Salsa Verde… without Tomatillos…WHAT?!?!

Salsa Verde
Salsa Verde

I live in Maryland, halfway between Baltimore City and what we refer to as the “Eastern Shore.”  The “other” side of Maryland.  The one with the chicken farms.  And the never-ending rows of corn.  And soybeans.  I’ve never found out if they are GMO.  I just don’t buy them.  There.  I wait until I find a nicely-marked package that tells me what certifies that what I *think* I’m buying is what I’m ACTUALLY buying.  Having said that, I choose to support small business owners in areas other than corn and soybeans, for more of a political and moral reason rather than anything else.  It’s kind of a “soapbox” of mine; I won’t explain now – it’ll take too long.

Needless to say, since I live in this area AND refuse to buy veggies at the supermarket when I can give to local farms, tomatillos aren’t something that I can readily buy…which presents a problem when I want to make a traditional salsa verde.  But a non-traditional version?  Challenge accepted.

Salsa Verde
Salsa Verde

“Salsa Verde” simply means: GREEN SAUCE in Spanish.  Yep.  It doesn’t mean: Tomatillo Sauce.  Or Weirdly-Colored Salsa.  Or: don’t make eat this even if they don’t serve the red kind.  Salsa.

So, I took THAT and ran with it.  I grabbed all of the green veggies I had out of the fridge (which sadly consisted of a single zucchini and a green bell pepper) and got to work.

Because this isn’t your “traditional” salsa verde, it does have some “weird” ingredients – like zucchini.  And vinegar.  And so, the taste won’t be *exactly* the same as what you might expect.  But, hopefully there is a subtle reminder of tomatillos within the tang of the vinegar and the color of the veggies.  Enjoy!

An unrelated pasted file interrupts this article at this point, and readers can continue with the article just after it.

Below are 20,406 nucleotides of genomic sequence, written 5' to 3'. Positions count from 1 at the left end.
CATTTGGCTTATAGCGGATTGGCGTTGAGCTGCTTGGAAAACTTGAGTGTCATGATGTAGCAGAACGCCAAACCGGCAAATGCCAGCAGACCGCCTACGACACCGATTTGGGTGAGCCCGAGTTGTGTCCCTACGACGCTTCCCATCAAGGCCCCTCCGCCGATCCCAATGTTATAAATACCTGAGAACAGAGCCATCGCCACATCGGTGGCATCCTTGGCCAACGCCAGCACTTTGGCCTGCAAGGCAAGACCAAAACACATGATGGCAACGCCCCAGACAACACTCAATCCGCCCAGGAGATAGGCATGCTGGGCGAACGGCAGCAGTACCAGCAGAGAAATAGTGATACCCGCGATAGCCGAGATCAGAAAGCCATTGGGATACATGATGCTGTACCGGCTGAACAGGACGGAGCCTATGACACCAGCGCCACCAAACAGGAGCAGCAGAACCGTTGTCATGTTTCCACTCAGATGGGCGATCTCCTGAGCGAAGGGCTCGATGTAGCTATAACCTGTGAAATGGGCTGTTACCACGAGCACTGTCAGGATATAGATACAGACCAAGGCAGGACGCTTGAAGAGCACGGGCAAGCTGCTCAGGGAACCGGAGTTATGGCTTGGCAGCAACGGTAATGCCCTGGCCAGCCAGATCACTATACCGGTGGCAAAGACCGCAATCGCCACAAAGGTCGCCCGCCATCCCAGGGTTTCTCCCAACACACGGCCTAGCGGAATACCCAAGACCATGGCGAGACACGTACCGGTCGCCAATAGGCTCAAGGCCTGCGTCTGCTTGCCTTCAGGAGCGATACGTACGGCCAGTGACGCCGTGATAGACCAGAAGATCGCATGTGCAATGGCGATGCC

Salsa Verde
Salsa Verde

Salsa Verde

2 cups minced zucchini (from 1 medium-sized zucchini)
1/2 cup minced green bell pepper
4 cloves *smashed* fresh garlic
1 Tablespoon oil (I used coconut)
1 teaspoon ground cumin
1 cup vegetable broth
1 teaspoon distilled white vinegar
2 Tablespoons raw cashews
salt and pepper, to taste

Directions: In a medium-sized saucepan, add zucchini, bell pepper, garlic and oil.  Cook over medium-high heat until tender.  Add cumin, broth, and season with salt and pepper.  Bring to a boil.  Reduce heat to medium.  Cover and continue cooking for 5-10 minutes.  Remove from heat and uncover.  Allow to cool (around 10 minutes).  Then, pour into a blender and add the remaining ingredients: vinegar and cashews.  Blend until smooth.  Taste (!) and add more salt and/or pepper – if it needs it.

Makes: about 1 cup

Salsa Verde
Salsa Verde

Use anywhere you would a salsa verde, like: chilaquiles, tostadas (but not these!), or enchiladas.  Yum!

Salsa Verde
Salsa Verde

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